Search the Community
Showing results for tags 'laws'.
Here's my situation: My homeschooled son is 11 and in 6th grade. The only subject he's behind in is Spelling and he's VERY behind. I determined that he is spelling on a beginning of 2nd grade level (4 grade levels behind). I've tried AAS, Spelling Workout, Sequential Spelling, and a couple other programs. He is trying but has made very little progress in spelling and makes classic dyslexic mistakes like leaving out vowels and whole syllables, and spelling super phonetically, but not correctly. Dysgraphia is also a big issue. He does have reading issues (mainly new words, names, pronunciations, and skipping small words/inaccurate reading), but these pale in comparison to his abysmal spelling that never improves. I'm at the point where I NEED to do something drastic to help his spelling... something VERY different than anything we've ever done. I had my heart set on Barton (I love Susan Barton and her website as it really helped me identify what was going on and learn more about dyslexia). But I was sad to realize that I cannot afford it. I looked for it used and still couldn't find it. So now I'm considering whether I should seek services from the public school. I have no experience with dealing with schools other than sending in my homeschool paperwork. Now what?? My questions are: 1) Are there any other highly recommended OG methods like Barton that ARE affordable? Do tell!! 2) What about the more "alternative" methods like rainbow writing, sculpting words with play-dough, or associating words with pictures? I'll try anything! lol Are these worth a try for a kid who struggles a LOT in spelling (not mildly dyslexic)? 3) Should I tell the school district about my son's dyslexia? If so, how? 4) Am I *legally required* to inform the district about a diagnosed or suspected learning disability? 5) If I do tell them, what are the possible repercussions for my homeschool, or for my son's "record"? 6) I know that public schools are legally required to provide services to those who request it, but are they generally even equipped to provide remediation for dyslexic kids? (One of my fears is making it "public", it going on his record, getting involved with the school, getting an IEP, and THEN finding out that all they do is work with him on spelling once a week or so and aren't even trained in dyslexia remediation or use an appropriate method... since that's the whole point. 7) If I did get him an IEP would he then have an IEP for the rest of his school career? 8) It's very obvious that he is dyslexic as he has MANY classic signs, but is a diagnosis required in order to get an IEP? I think I read that diagnosis isn't required, but a "need" is required. Is that right? For example, my understanding is that the school does not diagnose, but the school is required to assess whether a child is *eligible* for services. So doesn't that mean that I don't need to go through the whole diagnosis process prior to getting an IEP if we went that route? 9) If I didn't get an IEP but instead got private tutoring or tutored him myself, am I still legally required to tell the school district about his learning disability?? Anything else I should know? Any other options I'm not thinking of? I really need to get on a "road" and I'm so confused about which one to take at this point!! I'm reading books about dyslexia and how to deal with schools, but they never talk about how it relates to homeschooling so I feel like there's a big gap in my understanding about where to go from here. Even HSLDA doesn't seem to provide much info. Thanks in advance!! Tara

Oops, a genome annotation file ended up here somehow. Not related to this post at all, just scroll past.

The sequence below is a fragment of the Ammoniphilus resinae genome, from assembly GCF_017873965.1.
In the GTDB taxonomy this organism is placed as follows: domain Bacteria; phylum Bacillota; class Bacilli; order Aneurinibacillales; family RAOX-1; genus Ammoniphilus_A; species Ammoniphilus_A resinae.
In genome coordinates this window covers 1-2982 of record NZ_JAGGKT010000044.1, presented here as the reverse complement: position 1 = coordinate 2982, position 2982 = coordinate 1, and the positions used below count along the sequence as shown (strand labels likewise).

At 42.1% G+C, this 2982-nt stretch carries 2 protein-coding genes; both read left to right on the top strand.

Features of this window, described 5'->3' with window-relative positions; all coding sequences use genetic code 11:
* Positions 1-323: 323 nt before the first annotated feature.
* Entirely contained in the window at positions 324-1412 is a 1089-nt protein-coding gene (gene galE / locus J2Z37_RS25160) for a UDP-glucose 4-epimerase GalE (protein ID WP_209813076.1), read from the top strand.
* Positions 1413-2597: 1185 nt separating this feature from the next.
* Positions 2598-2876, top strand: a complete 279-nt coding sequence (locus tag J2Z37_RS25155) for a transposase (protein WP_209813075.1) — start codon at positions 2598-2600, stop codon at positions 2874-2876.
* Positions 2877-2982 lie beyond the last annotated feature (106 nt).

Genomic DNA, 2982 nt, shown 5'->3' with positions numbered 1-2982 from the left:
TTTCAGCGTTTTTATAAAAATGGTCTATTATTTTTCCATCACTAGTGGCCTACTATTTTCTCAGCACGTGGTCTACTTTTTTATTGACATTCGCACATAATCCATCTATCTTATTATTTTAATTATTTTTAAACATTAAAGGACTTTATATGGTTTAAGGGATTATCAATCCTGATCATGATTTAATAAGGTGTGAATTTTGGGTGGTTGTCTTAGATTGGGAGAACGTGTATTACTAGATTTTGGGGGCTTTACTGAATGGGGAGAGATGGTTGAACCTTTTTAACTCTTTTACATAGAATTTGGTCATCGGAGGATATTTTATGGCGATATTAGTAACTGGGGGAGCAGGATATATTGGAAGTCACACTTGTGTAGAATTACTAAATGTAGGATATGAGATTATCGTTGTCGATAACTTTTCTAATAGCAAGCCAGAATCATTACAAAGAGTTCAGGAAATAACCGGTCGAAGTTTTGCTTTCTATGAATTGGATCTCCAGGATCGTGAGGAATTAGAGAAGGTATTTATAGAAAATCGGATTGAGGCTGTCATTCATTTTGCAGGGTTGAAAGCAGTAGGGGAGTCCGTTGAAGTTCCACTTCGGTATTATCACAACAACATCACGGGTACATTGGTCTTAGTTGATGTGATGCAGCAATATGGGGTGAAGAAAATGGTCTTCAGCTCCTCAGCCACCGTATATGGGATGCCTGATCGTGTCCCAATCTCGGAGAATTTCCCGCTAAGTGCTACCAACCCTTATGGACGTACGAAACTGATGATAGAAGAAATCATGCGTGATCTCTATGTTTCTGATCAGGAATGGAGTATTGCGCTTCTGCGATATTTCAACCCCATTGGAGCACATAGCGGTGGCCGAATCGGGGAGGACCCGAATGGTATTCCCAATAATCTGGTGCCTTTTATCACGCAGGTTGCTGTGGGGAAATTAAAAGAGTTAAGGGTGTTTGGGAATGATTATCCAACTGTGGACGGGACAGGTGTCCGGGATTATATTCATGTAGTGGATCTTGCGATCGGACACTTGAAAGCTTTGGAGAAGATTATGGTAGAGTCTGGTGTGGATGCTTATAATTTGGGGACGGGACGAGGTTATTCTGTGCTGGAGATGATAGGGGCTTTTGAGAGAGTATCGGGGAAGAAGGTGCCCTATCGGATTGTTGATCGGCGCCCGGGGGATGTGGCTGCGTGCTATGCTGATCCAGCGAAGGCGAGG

This is from HSLDA'S website. I'm wondering what the birthday cut off is for a child turning 6. If their 6 by say sept register, or if their 6 in that calendar school year register? Does any one know, I can find it documented any where. Compulsory Attendance ages: â€œbetween the ages of six and 17.â€ The parent, legal custodian, or guardian of a child who is six years old may opt out of enrolling the child in school by written notification to the local school board that the child will not be enrolled until age seven. A child attending a church school prior to attaining his or her 16th birthday may withdraw at age 16. Alabama Code Â§ 16-28-3. 180 days (public schools only). None.
I'm looking for homeschoolers in Colorado. Right now we live in Kansas and our regulation for hs'ing are very limited. All we have to do is file with the state BOE by the time the kiddos turn 7. My brother and I were homeschooled here in Kansas so this is my only experience. Colorado has more regulations than we do here and even though I've checked it out through the HSLDA I'm looking for actual on the ground experience with their regulations. I'm kind of scared of having to file with any agency on a regular basis regarding test scores etc. Any advice is welcome!
Guest posted a topic in General Education Discussion BoardMy name is Holly. I am currently homeschooling in Georgia. We will be moving to Jamestown, NY (or Bemus Point) Within the year, so I wanted to go ahead and start this year off with New York standards. I have found a couple sites with the laws for NY. Where do you have to submit your Letter of Intent and your IHIP form? All of the websites are saying to submit to NY, NY or Buffalo. I am just confused at where all these forms need to go, also... What are the correct sites for Laws in NY? It seems they all say something different. I realize I do not need to turn these in until we move, but I want to make sure I am already in the habit since NY seems much more strict than Georgia.